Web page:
In 2007, after I was retrenched from my managerial position, I decided to seek assistance from CDC who later referred me to WDA for some upgrading courses.
Upgrading was a big word then and everyone who seeked support from CDC was required to sign up for any courses that were available.
Globalisation has hurt us quite badly and companies continued to pull out of Singapore for cheaper locations. Hundreds of MNCs must have pulled out of our country during that period as the huge semi-con industry took a big hit.
I selected SIMM’s certificate in logistics as it was short-term – 6 weeks full time and there was the promise of possible internship with selected companies. I was keen on switching to a career in logistics all along and the course was like a dream came true.
The fact that WDA funded me for the entire cost fee of $3000 was also a push factor for me to join. Its better than staying at home waiting for the employers to call you for an interview and jobs were in scarcity then.
There was also no bond tied to the contract and you only need to complete the course failing which you have to pay back the whole course fee in its entirety.
After packing up my books from university for so long, it was refreshing returning back to the classroom again – together with 20 other jobless PMETs in similar plight.
Most of them were in their 40s with some in their early 50s. They came from all walks of life – some were engineers, others IT specialists, technicians and purchasers.
However, we all shared one common bond – we were jobless because of the new economy and sometimes I wondered if globalisation is such a good thing after all if it has rendered so many people worldwide out of job.
Besides absorbing about the nuts and bolts on logistics, it was fun socialising and networking with my classmates who incidentally were mostly males.
Six weeks blazed by quickly and we were all offered our certificate from the course provider SIMM. Incidentally, the lecturers were great and we learned alot during that period.
There was however not much mention of the promised internship posting to a logistics company and some of us were naturally anxious.
We have depended on the internship attachment as a stepping stone to any employment opportunity and if this is not readily available many of us would not have wasted our time attending the course – even though its free.
Weeks passed and there was still no news of a possible internship and my heart sunk.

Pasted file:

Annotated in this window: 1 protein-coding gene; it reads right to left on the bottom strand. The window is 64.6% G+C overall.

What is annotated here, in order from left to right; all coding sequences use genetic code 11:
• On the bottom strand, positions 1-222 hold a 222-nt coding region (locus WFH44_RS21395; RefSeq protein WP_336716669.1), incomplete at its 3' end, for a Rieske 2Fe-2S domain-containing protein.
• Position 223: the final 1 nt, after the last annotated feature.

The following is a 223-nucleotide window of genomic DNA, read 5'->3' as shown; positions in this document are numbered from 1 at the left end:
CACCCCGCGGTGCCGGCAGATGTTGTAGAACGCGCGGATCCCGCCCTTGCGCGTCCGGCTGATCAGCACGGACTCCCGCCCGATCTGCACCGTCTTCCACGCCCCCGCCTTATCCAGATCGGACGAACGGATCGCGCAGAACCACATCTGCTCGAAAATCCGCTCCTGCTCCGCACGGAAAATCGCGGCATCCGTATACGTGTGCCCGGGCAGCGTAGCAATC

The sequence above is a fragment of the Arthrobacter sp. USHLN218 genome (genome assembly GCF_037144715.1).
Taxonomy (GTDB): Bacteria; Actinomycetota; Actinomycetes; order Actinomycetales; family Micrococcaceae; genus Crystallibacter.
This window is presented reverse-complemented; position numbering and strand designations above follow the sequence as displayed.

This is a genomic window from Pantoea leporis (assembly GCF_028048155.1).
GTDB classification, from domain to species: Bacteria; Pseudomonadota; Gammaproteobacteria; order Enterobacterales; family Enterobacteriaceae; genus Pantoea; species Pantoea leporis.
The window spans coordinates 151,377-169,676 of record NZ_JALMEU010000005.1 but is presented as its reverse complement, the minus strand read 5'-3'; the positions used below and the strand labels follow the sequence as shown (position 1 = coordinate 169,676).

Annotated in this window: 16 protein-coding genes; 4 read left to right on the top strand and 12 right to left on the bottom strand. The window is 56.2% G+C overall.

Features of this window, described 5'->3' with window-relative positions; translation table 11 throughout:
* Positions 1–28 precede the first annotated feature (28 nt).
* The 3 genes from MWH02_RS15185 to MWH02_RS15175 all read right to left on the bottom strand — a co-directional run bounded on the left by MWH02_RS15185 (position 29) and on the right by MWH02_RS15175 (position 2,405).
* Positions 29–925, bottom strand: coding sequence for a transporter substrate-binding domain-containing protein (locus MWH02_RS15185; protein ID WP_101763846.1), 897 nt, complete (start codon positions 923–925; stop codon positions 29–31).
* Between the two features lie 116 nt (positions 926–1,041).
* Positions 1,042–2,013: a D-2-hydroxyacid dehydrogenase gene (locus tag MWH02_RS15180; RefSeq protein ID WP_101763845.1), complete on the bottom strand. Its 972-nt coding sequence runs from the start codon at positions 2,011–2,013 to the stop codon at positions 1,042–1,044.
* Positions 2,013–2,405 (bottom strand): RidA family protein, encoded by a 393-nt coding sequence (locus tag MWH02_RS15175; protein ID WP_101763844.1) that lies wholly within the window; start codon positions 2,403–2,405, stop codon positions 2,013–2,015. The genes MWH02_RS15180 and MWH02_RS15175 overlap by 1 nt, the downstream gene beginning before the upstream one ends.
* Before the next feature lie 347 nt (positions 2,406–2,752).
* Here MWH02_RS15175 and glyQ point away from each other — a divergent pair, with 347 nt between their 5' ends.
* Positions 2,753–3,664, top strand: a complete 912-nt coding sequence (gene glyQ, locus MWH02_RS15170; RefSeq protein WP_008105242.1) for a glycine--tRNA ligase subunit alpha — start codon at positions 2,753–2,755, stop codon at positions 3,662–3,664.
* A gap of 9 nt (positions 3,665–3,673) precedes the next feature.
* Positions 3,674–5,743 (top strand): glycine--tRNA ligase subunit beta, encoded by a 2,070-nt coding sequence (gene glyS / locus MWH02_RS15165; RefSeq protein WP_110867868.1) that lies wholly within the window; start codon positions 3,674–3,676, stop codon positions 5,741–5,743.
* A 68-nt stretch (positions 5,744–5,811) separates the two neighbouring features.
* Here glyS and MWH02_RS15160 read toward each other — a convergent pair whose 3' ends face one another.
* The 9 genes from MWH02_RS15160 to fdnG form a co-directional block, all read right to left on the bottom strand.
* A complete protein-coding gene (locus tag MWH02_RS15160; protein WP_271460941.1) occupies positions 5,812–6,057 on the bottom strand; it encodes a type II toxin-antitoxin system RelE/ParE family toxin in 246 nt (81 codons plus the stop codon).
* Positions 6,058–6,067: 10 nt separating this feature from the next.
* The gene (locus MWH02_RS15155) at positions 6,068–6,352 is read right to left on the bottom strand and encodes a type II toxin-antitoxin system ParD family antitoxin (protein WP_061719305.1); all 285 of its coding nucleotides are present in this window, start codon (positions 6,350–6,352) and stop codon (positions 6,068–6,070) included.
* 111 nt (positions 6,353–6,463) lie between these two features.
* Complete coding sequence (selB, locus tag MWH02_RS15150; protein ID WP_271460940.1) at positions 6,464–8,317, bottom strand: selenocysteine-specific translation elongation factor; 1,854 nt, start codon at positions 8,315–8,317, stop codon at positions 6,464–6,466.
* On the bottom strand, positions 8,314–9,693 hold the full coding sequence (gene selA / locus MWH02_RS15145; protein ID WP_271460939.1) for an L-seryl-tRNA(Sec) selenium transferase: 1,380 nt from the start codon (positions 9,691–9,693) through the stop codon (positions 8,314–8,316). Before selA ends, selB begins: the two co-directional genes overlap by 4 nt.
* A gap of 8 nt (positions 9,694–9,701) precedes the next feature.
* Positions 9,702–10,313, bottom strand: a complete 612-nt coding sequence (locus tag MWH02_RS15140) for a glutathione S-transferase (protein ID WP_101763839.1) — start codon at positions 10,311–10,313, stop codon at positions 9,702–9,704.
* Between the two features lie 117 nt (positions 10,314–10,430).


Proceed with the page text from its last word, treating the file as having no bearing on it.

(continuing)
Surely the government can do something and at least arm twist a few logistics companies to offer us an attachment?
Later on, I heard that only one out of the twenty participants managed to clinch an attachment and that was because he already had prior experience working in that sector. The rest of us were left in the cold.
Not only had we wasted six weeks of our time but the immense disappointment was difficult to stomach.
It told me a while to overcome that emotional upheaval and of course my trust in any government aid agency nosedived after that incident.
I also could not recall anyone of us ever utilise the certificate to land us a career in logistics.
Moreover, WDA wasted $60, 000 of our hard-earned tax paying money on 20 unemployed local Singaporeans and I wondered how much money was flushed down the drain in total for meaningless upgrading courses which have brought us no tangible benefit whatsoever.
The government ought to ask themselves what are the kind of courses that will really benefit the PMETs before sending them out for the lessons.
If not, the whole upgrading exercise will only benefit course providers who could make millions within a very short period.
I have known of some course providers who were set up specially to tap into the upgrading funds of the government and later closed down when the need died down.
Its apparent that skills-based courses are more relevant for the new economy rather than theoretical lessons taught mostly from text books.
Healthcare, and social work courses ought to be ramped up as there is a need for more workers in these two sectors. Matured PMETs who are in their twilight career won’t mind switching over to these two sectors if its feasible.
They won’t mind a much lesser pay check as most of us know that our good earning days are over. We just want something to do that will make us feel good about our society.
I was also told that PMETS took many upgrading courses at their own cost but these were not up for subsidy as they are not on the upgrading list.
WDA ought to revamp how they subsidise courses and if possible allocate a small training allowance to any deserving local Singaporeans who are in the mid 40s and out of work.
They can use it for any upgrading courses that they see fit subject to a maximum quota. The government also needs to trust our local Singaporean PMETs alot more for this to work well.
This way, WDA does not run the risk of sending PMETs to courses that will not benefit them at all and our jobless PMETs can take up any courses that they feel best match their needs for upgrading.
Its an ideal win-win situation for all…
Written by: Disappointed PMET
Editor’s Note: The writer has since destroyed his certificate from SIMM. The interview was conducted recently and he is currently still jobless after working on contract for a while. Though WDA has spent tens of millions of tax payer money on upgrading courses, it has yet to provide any concrete data how many of these matured jobless PMETS found jobs after attending the courses. This article was forwarded to the relevant ministries and WDA for their response if any.